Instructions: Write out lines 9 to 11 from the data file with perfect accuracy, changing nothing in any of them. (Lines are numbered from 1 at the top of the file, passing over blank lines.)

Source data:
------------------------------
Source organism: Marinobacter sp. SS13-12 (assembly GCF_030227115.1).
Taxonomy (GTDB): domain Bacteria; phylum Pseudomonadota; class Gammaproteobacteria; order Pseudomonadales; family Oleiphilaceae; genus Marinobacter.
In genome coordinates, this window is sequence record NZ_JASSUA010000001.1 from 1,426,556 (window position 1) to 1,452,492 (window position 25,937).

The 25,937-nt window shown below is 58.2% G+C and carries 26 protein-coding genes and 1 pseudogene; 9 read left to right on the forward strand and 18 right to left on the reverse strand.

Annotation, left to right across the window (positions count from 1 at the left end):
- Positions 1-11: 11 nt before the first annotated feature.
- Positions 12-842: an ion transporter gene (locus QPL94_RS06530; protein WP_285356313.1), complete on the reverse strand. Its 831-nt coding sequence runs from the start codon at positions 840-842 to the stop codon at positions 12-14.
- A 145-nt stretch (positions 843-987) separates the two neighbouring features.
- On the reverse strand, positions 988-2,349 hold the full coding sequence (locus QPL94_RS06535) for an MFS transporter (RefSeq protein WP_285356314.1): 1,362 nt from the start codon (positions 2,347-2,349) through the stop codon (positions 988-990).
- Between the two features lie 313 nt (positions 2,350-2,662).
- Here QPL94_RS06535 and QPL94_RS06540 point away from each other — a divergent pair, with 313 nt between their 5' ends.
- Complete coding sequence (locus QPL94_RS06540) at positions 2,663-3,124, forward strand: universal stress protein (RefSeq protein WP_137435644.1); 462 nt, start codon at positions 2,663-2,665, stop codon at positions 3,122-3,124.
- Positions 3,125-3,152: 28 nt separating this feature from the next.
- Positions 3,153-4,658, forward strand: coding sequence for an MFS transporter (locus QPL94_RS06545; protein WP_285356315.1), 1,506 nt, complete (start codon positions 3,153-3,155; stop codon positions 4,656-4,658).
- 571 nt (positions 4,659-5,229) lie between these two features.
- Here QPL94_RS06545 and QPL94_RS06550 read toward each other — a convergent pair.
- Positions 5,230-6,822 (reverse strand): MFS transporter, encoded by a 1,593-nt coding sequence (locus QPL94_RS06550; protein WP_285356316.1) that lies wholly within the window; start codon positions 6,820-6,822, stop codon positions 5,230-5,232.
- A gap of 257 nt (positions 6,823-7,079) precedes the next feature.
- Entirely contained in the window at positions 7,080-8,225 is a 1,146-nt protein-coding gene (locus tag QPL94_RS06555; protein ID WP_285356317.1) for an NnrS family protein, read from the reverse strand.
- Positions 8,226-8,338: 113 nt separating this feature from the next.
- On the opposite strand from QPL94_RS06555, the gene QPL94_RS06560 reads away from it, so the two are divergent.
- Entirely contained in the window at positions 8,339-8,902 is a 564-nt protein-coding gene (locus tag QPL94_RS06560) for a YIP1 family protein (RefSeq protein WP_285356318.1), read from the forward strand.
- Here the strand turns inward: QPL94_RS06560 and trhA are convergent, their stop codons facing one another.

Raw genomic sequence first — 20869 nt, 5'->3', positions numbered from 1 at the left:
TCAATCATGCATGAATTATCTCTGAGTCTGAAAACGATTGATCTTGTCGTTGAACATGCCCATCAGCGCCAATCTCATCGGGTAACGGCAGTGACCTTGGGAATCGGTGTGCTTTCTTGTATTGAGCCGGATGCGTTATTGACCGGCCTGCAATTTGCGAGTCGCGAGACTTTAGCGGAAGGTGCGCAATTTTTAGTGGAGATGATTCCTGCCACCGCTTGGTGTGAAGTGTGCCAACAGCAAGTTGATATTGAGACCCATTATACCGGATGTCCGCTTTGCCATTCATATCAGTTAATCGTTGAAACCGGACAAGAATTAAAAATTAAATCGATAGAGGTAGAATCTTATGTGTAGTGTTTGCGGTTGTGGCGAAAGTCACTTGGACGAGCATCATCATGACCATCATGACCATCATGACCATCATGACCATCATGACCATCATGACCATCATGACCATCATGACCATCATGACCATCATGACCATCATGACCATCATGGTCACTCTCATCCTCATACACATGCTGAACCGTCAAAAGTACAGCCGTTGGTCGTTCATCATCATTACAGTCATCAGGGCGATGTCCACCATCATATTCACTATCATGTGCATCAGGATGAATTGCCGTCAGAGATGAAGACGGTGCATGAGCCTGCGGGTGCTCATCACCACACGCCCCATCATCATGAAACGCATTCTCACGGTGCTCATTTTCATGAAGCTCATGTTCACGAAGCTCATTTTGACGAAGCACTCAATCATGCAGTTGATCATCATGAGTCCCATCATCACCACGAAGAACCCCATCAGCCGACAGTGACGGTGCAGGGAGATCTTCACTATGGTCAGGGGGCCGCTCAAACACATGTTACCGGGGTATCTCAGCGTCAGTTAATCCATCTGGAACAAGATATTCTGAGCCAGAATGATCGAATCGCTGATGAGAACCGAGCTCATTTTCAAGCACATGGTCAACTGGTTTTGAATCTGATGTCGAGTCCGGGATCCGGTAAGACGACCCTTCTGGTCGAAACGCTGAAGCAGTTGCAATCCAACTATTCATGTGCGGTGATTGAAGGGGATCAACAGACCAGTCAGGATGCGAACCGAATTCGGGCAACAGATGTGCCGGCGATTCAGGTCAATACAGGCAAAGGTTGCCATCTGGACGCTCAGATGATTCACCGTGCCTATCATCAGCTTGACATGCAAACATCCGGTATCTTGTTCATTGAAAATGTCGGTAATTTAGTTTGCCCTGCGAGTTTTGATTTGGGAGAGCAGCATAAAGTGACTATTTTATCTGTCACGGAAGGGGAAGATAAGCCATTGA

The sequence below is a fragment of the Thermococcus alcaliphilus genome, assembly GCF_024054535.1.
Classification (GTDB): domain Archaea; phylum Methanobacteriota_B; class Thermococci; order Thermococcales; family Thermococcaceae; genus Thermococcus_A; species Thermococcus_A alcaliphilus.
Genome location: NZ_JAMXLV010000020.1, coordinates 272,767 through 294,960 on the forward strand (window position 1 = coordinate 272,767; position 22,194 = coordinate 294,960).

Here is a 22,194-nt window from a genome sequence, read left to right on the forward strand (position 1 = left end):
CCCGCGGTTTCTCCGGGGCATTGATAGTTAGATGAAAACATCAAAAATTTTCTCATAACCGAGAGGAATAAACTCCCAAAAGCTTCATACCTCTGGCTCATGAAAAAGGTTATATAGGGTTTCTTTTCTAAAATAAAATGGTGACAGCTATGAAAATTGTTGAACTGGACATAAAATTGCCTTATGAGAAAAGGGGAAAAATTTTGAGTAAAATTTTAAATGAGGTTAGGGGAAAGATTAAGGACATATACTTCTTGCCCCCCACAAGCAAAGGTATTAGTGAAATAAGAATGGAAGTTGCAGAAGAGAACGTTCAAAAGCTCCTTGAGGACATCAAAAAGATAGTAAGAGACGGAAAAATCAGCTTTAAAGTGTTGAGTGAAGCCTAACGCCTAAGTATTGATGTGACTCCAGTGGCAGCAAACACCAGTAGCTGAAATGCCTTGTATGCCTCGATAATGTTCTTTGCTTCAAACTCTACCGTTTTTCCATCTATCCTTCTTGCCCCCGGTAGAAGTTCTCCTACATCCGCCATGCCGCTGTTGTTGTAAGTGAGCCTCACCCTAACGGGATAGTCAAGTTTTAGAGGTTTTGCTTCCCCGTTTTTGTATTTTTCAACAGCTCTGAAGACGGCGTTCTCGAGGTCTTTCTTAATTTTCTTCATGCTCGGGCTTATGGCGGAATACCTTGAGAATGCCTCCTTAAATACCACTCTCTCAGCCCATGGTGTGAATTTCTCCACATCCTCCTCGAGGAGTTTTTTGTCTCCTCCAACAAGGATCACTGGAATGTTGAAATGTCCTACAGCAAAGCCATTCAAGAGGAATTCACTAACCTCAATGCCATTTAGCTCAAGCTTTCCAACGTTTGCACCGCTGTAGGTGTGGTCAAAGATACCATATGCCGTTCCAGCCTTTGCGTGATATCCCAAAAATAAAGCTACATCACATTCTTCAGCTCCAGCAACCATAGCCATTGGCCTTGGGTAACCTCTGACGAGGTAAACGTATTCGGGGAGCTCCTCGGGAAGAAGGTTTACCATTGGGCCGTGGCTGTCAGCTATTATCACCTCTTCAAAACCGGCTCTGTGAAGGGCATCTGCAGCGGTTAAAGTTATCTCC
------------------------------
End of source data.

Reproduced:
- On the reverse strand, positions 988-2,349 hold the full coding sequence (locus QPL94_RS06535) for an MFS transporter (RefSeq protein WP_285356314.1): 1,362 nt from the start codon (positions 2,347-2,349) through the stop codon (positions 988-990).
- Between the two features lie 313 nt (positions 2,350-2,662).
- Here QPL94_RS06535 and QPL94_RS06540 point away from each other — a divergent pair, with 313 nt between their 5' ends.